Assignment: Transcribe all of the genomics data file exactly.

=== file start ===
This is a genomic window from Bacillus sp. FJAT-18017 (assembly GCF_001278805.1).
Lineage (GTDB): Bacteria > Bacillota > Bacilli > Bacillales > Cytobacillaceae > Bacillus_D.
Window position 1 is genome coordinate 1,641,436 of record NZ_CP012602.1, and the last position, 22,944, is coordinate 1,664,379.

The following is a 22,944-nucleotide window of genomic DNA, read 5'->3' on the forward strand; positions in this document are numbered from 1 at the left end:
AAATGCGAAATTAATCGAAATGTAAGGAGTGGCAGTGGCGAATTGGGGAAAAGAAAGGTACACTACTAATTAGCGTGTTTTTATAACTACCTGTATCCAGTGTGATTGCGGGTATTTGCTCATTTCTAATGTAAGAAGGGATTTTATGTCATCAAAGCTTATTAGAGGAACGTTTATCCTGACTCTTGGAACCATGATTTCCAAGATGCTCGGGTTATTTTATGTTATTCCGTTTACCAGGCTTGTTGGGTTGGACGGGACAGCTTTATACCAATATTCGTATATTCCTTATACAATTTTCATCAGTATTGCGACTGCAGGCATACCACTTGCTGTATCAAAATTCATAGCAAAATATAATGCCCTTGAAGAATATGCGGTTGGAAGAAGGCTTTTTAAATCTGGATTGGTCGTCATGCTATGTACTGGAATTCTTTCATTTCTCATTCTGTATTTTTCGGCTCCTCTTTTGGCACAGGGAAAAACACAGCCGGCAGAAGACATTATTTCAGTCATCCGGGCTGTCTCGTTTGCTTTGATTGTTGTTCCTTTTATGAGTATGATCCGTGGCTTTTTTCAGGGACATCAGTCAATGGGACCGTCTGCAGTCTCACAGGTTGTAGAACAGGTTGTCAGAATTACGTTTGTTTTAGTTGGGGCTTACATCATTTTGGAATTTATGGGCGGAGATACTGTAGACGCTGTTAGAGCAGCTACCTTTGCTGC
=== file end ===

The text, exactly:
This is a genomic window from Bacillus sp. FJAT-18017 (assembly GCF_001278805.1).
Lineage (GTDB): Bacteria > Bacillota > Bacilli > Bacillales > Cytobacillaceae > Bacillus_D.
Window position 1 is genome coordinate 1,641,436 of record NZ_CP012602.1, and the last position, 22,944, is coordinate 1,664,379.

The following is a 22,944-nucleotide window of genomic DNA, read 5'->3' on the forward strand; positions in this document are numbered from 1 at the left end:
AAATGCGAAATTAATCGAAATGTAAGGAGTGGCAGTGGCGAATTGGGGAAAAGAAAGGTACACTACTAATTAGCGTGTTTTTATAACTACCTGTATCCAGTGTGATTGCGGGTATTTGCTCATTTCTAATGTAAGAAGGGATTTTATGTCATCAAAGCTTATTAGAGGAACGTTTATCCTGACTCTTGGAACCATGATTTCCAAGATGCTCGGGTTATTTTATGTTATTCCGTTTACCAGGCTTGTTGGGTTGGACGGGACAGCTTTATACCAATATTCGTATATTCCTTATACAATTTTCATCAGTATTGCGACTGCAGGCATACCACTTGCTGTATCAAAATTCATAGCAAAATATAATGCCCTTGAAGAATATGCGGTTGGAAGAAGGCTTTTTAAATCTGGATTGGTCGTCATGCTATGTACTGGAATTCTTTCATTTCTCATTCTGTATTTTTCGGCTCCTCTTTTGGCACAGGGAAAAACACAGCCGGCAGAAGACATTATTTCAGTCATCCGGGCTGTCTCGTTTGCTTTGATTGTTGTTCCTTTTATGAGTATGATCCGTGGCTTTTTTCAGGGACATCAGTCAATGGGACCGTCTGCAGTCTCACAGGTTGTAGAACAGGTTGTCAGAATTACGTTTGTTTTAGTTGGGGCTTACATCATTTTGGAATTTATGGGCGGAGATACTGTAGACGCTGTTAGAGCAGCTACCTTTGCTGC